Sunday, 15 December 2013

Personalisation: Making a difference

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page 48/49 & page 50

“The shape of things to come”, proclaimed Imperial Airways, the colonial precursor to British Airways, in a 1936 advertisement for Short Empire Flying Boats. Its notice featured an artist’s impression of stately travellers boarding one of the revolutionary aircraft, which were due to enter service the following year.

Imperial’s four-engine, double-decker Flying Boats had sleeping accommodation for 16 passengers, with cabin interiors comprising three large saloons, one kitchen and one ever-essential smoking room. On day-time flights, its capacity stretched to 24.

Having handled just 8,012 passengers in 1936/37, the airline’s idealistic vision of the future may have seemed reasonable at the time. Fast forward seven decades, however, to an age when 3 billion travelers take to the skies each year, and its prophecy of airborne luxury is hard to reconcile with modern-day reality...

Sunday, 1 December 2013

In the driving seat

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page 20/21 & page 22

As if any proof were needed that the Gulf’s airlines have become the driving force behind global civil aviation, last month’s Dubai Air Show reaffirmed their dominance in spectacular fashion. Collectively, Dubai’s Emirates Airline, Abu Dhabi’s Etihad Airways and Qatar Airways placed orders for $150 billion of aircraft. Emirates was the biggest spender, splashing out on 150 next-generation Boeing 777Xs – due to enter service around the end of the decade – as well as another 50 double-decker Airbus A380s.

In fairness, many of the aircraft will eventually be deployed as replacement units, allowing older, less fuel-efficient models to be withdrawn from service. The 777X promises to burn 20% less fuel than the current-generation 777, notching up a major cost saving for its operators. But the continuance of year-on-year mega orders in the Gulf underscores how Dubai, Abu Dhabi and Doha are slowly becoming the centrepiece of global aviation...

Friday, 22 November 2013

Thinking big by buying small

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At this week’s Dubai Air Show, sales of $150 billion of aircraft to the big three Gulf carriers (Emirates, Etihad and Qatar Airways) overshadowed a more intriguing development. Standing by its well-established reputation for snapping up airline stakes, Etihad—the Abu Dhabi-based flag-carrier of the UAE—paid an unknown sum for 33.3% of Darwin Airline, a carrier serving Europe’s beleaguered regional market. Etihad already owns chunks of Air Berlin, Virgin Australia, Air Seychelles, Ireland’s Aer Lingus and India’s Jet Airways, and is working to buy a stake in Air Serbia. Investing in a tiny carrier that deploys 50-seat aircraft may seem insignificant compared with these bulkier partnerships, but Etihad's chief executive, James Hogan, calls it a “step-change” in his airline’s strategy...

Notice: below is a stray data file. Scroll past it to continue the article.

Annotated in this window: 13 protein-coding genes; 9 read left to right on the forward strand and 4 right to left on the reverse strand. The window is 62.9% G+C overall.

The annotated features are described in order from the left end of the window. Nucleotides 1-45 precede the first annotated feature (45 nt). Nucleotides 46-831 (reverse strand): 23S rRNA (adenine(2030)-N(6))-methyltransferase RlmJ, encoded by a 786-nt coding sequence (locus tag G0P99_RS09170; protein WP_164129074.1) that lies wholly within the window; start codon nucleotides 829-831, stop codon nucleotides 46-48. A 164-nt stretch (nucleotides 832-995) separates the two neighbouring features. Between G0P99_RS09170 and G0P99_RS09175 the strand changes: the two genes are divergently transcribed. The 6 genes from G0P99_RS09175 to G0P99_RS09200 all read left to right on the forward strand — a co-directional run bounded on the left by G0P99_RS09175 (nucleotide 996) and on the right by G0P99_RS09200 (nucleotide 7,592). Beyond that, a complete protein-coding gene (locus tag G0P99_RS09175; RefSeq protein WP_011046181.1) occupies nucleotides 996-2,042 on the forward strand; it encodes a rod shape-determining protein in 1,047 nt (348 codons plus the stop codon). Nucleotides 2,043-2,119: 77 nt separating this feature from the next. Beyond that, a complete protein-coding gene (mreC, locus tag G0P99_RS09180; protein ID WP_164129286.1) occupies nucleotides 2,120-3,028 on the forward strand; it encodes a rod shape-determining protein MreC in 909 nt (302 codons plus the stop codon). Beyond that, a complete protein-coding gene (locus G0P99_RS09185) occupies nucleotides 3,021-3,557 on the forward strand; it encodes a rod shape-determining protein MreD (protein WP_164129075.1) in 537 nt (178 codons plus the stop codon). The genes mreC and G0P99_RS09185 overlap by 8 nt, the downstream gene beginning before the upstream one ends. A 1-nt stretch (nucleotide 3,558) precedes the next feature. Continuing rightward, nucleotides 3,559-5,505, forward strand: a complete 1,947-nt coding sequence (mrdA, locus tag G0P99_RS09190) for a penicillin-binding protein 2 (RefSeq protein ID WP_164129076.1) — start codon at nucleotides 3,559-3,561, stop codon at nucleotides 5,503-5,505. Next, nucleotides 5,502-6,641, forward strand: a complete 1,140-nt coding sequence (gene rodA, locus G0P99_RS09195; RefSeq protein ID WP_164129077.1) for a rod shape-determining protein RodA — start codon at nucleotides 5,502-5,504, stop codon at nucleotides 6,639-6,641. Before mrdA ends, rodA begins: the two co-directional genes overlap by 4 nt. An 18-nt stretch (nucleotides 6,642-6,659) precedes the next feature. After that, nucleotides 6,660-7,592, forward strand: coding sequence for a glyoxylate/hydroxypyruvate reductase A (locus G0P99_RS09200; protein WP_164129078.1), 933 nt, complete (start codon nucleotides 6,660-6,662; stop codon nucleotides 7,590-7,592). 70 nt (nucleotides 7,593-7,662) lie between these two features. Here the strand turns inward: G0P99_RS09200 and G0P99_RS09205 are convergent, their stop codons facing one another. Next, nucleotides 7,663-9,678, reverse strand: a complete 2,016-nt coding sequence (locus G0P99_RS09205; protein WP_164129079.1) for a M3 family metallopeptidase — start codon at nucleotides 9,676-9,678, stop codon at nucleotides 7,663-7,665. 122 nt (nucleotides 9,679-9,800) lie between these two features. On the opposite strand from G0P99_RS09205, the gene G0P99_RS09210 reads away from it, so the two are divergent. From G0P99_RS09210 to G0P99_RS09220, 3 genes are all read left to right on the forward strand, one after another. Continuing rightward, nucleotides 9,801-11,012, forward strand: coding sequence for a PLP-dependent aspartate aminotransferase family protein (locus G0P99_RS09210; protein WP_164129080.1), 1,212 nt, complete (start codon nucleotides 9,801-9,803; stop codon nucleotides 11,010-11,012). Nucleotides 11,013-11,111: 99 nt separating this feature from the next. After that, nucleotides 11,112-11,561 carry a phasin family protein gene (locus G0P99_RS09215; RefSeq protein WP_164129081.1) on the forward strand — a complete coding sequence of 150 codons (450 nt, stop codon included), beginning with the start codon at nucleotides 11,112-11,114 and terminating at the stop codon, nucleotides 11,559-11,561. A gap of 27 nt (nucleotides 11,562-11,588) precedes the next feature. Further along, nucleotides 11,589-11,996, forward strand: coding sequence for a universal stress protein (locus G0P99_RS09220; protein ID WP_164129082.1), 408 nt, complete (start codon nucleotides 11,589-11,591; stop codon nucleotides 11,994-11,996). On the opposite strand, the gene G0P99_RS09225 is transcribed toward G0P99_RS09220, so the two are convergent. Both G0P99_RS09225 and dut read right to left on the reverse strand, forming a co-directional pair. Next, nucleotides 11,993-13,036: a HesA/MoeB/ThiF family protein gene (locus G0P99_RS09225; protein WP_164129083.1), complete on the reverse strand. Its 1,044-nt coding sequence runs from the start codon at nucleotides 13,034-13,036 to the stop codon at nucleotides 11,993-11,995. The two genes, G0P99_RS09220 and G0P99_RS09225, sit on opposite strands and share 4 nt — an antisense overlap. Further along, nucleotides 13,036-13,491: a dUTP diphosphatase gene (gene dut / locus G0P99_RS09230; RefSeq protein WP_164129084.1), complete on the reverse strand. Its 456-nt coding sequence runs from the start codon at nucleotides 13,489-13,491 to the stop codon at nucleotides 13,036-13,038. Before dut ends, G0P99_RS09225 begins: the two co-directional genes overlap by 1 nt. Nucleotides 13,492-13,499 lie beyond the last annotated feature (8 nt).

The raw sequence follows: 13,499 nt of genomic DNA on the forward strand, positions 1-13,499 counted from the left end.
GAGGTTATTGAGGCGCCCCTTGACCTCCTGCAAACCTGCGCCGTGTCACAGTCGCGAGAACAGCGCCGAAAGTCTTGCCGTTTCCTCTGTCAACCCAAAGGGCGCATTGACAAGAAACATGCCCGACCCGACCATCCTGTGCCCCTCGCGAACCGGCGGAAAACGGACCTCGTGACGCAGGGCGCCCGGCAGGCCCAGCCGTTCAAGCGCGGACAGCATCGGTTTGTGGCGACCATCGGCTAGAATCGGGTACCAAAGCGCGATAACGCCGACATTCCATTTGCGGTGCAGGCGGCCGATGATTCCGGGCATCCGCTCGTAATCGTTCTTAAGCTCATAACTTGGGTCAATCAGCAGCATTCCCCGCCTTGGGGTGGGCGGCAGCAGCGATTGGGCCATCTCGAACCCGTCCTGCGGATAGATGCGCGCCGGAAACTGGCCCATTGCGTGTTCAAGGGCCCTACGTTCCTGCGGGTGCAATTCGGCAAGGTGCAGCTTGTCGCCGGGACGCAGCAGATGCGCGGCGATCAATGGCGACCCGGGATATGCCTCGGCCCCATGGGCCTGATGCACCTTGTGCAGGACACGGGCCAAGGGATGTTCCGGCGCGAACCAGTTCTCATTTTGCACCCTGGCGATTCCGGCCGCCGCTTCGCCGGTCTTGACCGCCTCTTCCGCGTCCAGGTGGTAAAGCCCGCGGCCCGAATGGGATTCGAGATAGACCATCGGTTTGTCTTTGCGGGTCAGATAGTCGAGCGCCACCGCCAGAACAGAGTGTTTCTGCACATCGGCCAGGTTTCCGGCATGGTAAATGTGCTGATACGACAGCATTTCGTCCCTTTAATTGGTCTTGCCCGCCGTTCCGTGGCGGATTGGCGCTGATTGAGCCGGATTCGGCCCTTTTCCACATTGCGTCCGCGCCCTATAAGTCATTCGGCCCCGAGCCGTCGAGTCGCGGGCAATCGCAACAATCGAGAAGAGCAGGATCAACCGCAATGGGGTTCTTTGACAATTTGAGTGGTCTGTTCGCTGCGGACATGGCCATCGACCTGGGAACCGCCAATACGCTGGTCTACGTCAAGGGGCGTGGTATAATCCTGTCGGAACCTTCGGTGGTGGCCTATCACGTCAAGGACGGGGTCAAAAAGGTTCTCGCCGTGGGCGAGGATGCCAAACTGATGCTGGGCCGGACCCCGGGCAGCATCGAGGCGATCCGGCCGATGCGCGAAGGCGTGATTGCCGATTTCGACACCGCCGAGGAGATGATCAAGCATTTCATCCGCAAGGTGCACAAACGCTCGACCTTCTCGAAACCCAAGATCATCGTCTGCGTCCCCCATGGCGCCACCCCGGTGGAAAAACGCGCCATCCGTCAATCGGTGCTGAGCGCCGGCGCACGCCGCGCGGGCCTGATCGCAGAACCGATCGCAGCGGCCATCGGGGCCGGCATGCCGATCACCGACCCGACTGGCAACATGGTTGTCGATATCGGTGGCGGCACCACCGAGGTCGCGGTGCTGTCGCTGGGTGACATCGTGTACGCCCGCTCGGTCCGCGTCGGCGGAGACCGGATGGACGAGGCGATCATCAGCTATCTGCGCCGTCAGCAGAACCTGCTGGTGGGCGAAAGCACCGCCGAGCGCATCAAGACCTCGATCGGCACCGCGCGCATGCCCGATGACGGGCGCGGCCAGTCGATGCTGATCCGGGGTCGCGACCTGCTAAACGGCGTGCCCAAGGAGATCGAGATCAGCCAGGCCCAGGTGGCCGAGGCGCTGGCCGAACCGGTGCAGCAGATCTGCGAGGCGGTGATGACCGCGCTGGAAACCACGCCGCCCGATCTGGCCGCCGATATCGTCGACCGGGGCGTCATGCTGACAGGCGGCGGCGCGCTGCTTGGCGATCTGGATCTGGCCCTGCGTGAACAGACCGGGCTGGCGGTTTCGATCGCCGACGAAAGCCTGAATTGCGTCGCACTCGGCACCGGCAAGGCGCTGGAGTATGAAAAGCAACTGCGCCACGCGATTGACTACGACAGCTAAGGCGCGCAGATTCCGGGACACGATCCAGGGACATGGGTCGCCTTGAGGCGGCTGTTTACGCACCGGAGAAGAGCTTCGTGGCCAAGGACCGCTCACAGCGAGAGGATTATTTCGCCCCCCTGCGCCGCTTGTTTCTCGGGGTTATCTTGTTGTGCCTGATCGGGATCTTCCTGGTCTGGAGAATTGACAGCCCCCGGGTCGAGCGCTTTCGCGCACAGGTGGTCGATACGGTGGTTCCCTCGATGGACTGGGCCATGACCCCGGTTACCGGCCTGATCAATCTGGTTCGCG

Friday, 15 November 2013

Interview: Tewolde Gebremariam, Ethiopian Airlines CEO

Full article in JPG format: page 18/19, page 20 & cover

Having grown its revenue 700% since 2005, you might presume that Ethiopian Airlines will enter a period of consolidation over the coming years. But you would be wrong. The flag carrier is planning to expand another fivefold by 2025, doubling its fleet in the process and establishing a network of hubs across the continent.

“If you divide the history of the airline into two, you can speak of the last seven years and the previous 60 years,” chief executive Tewolde Gebremariam tells Routes News. “Back in 2004/05, we saw that the opportunities for expansion were limitless, based on our geographical location and the high-growth regions we serve … Our mantra and strategy has been fast, profitable and sustainable growth...

Friday, 1 November 2013

Jetihad: Family fortunes

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page 25 & page 26/27

In October, after six months of wrangling, Abu Dhabi’s Etihad Airways secured the approval of India’s cabinet to acquire 24% of Mumbai-based Jet Airways. The $379 million deal was made possible by a decision to relax foreign ownership restrictions last year, but the country’s regulatory bodies put up fierce resistance before giving the final go-ahead. India’s second largest carrier now joins the growing family of airlines part-owned – and indisputably part-controlled – by Abu Dhabi’s flag carrier.